US20010013078A1 - Circuit arrangement with a data transfer device - Google Patents

Circuit arrangement with a data transfer device Download PDF

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Publication number
US20010013078A1
US20010013078A1 US09747279 US74727901A US2001013078A1 US 20010013078 A1 US20010013078 A1 US 20010013078A1 US 09747279 US09747279 US 09747279 US 74727901 A US74727901 A US 74727901A US 2001013078 A1 US2001013078 A1 US 2001013078A1
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Prior art keywords
data
circuit arrangement
memory element
signal
receiver
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Legal status (The legal status is an assumption and is not a legal conclusion. Google has not performed a legal analysis and makes no representation as to the accuracy of the status listed.)
Granted
Application number
US09747279
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US6928506B2 (en )
Inventor
Martin Czech
Michael Albert
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TDK-Micronas GmbH
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TDK-Micronas GmbH
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    • GPHYSICS
    • G06COMPUTING; CALCULATING; COUNTING
    • G06FELECTRIC DIGITAL DATA PROCESSING
    • G06F13/00Interconnection of, or transfer of information or other signals between, memories, input/output devices or central processing units
    • G06F13/38Information transfer, e.g. on bus
    • G06F13/40Bus structure
    • G06F13/4063Device-to-bus coupling
    • G06F13/4068Electrical coupling
    • G06F13/4072Drivers or receivers
    • G06F13/4077Precharging or discharging

Abstract

The invention relates to a circuit arrangement with two or more circuit sections, which cooperate through a data transfer device. The invention solves the problem of double area expenditure for two memory devices for each receiver, in that the data bus itself takes over the role of one of these memory devices, namely that of the memory device functioning as master. For this it is only necessary to integrate a single memory device on the data bus, which takes over the role of the no longer needed memory device for each data receiver. By saving the memory device associated with each receiver, the semiconductor chip area needed for communication buses can be optimized.

Description

    BACKGROUND OF THE INVENTION
  • The present invention relates to a circuit arrangement with two or more circuit components that cooperate through a data transfer device, and in particular to an integrated circuit arrangement for transferring data between a data transmitter and a data receiver. [0001]
  • Circuit arrangements often have a digital and/or an analog/digital integrated circuit, and are generally referred to as mixed-signal ICs. A circuit arrangement with such a structure is illustrated in FIG. 1. The circuit arrangement includes a first circuit section [0002] 1, a second circuit section 2 and a data transfer device 3 between the first and second sections.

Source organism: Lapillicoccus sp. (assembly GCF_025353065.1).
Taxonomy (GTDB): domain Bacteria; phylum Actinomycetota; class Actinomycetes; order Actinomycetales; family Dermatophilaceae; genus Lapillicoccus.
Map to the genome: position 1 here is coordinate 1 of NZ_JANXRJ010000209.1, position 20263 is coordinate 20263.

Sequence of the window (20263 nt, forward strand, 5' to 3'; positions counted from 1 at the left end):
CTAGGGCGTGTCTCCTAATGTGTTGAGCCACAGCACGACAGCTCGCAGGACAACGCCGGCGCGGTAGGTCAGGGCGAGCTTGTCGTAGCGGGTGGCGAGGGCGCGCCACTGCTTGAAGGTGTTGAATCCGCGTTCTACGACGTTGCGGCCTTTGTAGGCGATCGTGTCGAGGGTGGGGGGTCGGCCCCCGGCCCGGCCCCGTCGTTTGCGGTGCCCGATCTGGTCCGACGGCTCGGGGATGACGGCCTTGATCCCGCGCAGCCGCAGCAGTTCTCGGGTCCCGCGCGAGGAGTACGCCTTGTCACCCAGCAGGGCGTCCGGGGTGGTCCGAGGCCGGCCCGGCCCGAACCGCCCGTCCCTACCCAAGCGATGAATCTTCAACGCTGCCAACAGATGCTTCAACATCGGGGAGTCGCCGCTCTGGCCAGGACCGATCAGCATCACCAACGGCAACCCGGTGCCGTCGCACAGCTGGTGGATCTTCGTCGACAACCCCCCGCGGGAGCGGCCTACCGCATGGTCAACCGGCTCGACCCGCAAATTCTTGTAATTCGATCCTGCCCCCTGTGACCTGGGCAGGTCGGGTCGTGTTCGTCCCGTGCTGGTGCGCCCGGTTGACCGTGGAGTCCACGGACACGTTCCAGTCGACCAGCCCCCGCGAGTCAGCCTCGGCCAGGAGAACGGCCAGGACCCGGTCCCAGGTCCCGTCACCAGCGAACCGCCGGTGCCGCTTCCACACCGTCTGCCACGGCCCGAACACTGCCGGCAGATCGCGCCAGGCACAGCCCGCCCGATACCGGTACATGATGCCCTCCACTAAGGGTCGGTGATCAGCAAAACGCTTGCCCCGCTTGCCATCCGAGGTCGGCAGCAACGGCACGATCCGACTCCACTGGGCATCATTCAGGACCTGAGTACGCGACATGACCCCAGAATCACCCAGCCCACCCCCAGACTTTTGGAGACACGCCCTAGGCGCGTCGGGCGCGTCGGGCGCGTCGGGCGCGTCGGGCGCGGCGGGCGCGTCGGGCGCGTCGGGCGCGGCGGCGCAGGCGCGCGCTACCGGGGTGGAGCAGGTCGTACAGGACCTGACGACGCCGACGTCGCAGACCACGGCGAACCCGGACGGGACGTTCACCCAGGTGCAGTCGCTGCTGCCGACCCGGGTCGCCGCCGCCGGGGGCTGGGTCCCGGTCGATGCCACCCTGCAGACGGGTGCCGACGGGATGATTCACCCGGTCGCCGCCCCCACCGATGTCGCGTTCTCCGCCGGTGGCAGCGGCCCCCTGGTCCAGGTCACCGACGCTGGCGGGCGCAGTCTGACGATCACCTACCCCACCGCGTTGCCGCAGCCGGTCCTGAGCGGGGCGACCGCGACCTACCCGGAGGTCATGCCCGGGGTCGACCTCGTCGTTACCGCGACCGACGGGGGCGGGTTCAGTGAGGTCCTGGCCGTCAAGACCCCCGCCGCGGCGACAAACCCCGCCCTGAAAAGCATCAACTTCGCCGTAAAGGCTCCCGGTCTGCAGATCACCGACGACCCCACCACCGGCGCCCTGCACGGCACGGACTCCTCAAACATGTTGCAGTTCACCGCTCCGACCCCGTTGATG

• Referring still to FIG. 1, the first circuit section [0003] 1 designates the above-mentioned integrated circuit, which is embedded in the second circuit section 2, and which is connected to this by communication buses or connection lines. The second circuit section 2 can have output or bond pads. Output terminals, which form the interface of the circuit arrangement and thus of the integrated circuit to the outside world may be bonded on these bond pads. However, it would also be conceivable that the second circuit section 2 is also structured as an integrated circuit in which the integrated circuit of the first circuit section 1 is embedded. Circuit arrangements with such a structure are, for example, representatives of integrated circuits technically known as “cell-based systems” or “systems on silicon” or “circuits with embedded macros.” With integrated circuits of this kind, the first circuit section 1 (cell or embedded macro) frequently is an already-existing functional block, which is only embedded in a new environment (the second circuit section).
  • Both the first and second circuit sections [0004] 1, 2 typically need a fixed chip surface due to their functionality or their manufacturing technology, especially in the case of chip bonding, ESD protection, etc. Consequently, the chip surface cannot be further optimized without major interventions in the functionality or technology. However, the chip surface is often largely determined by the data transfer device 3 that is needed between the circuit sections. Particularly in very complex systems (e.g., signal processors, processors, microcontrollers, etc.) this can sometimes be much larger than the integrated circuit itself.
  • A typical data transfer device [0005] 3 is illustrated in FIG. 2. The device includes a data transmitter 10, a data receiver 12, and a data bus 14. The data transmitter 10 sends data via a first data buffer 16 and via the data bus 14 to a plurality N of data receivers 12-15. Each data receiver 12-15 has associated with it a second data buffer 18 and two memory devices 20, 22. The two memory devices 20, 22 associated with the data receiver 12 are arranged in a master-slave structure. During data transfer, this structure allows transfer of the data from the data bus 14 to the data receiver 12. This is made possible by a process controller 24 that opens the first memory device 20 acting as master, and does not close it until this memory device contains updated (i.e., valid) data. At this moment, under the control of the process controller 24, the first memory device 20 is closed, and the second memory device 22, acting as slave, is opened. This ensures that only valid, error-free data are read out on the receiver side.